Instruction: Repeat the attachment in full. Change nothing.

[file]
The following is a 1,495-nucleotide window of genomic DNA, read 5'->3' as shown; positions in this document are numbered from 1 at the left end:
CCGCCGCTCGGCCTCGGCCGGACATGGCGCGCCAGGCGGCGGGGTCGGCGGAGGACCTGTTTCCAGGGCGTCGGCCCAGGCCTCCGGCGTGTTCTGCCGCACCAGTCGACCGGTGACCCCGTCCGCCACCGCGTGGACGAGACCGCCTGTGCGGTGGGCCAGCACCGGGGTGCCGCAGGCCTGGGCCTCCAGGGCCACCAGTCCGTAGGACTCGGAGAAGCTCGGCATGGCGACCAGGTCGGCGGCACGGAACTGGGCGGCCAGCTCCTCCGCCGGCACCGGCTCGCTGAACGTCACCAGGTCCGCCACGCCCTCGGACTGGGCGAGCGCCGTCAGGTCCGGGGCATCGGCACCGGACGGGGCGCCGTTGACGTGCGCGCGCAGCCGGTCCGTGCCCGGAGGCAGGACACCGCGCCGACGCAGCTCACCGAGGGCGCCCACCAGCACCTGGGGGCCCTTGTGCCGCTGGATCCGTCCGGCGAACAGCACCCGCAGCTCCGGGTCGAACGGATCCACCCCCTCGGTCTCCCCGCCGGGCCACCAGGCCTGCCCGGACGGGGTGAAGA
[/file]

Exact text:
The following is a 1,495-nucleotide window of genomic DNA, read 5'->3' as shown; positions in this document are numbered from 1 at the left end:
CCGCCGCTCGGCCTCGGCCGGACATGGCGCGCCAGGCGGCGGGGTCGGCGGAGGACCTGTTTCCAGGGCGTCGGCCCAGGCCTCCGGCGTGTTCTGCCGCACCAGTCGACCGGTGACCCCGTCCGCCACCGCGTGGACGAGACCGCCTGTGCGGTGGGCCAGCACCGGGGTGCCGCAGGCCTGGGCCTCCAGGGCCACCAGTCCGTAGGACTCGGAGAAGCTCGGCATGGCGACCAGGTCGGCGGCACGGAACTGGGCGGCCAGCTCCTCCGCCGGCACCGGCTCGCTGAACGTCACCAGGTCCGCCACGCCCTCGGACTGGGCGAGCGCCGTCAGGTCCGGGGCATCGGCACCGGACGGGGCGCCGTTGACGTGCGCGCGCAGCCGGTCCGTGCCCGGAGGCAGGACACCGCGCCGACGCAGCTCACCGAGGGCGCCCACCAGCACCTGGGGGCCCTTGTGCCGCTGGATCCGTCCGGCGAACAGCACCCGCAGCTCCGGGTCGAACGGATCCACCCCCTCGGTCTCCCCGCCGGGCCACCAGGCCTGCCCGGACGGGGTGAAGA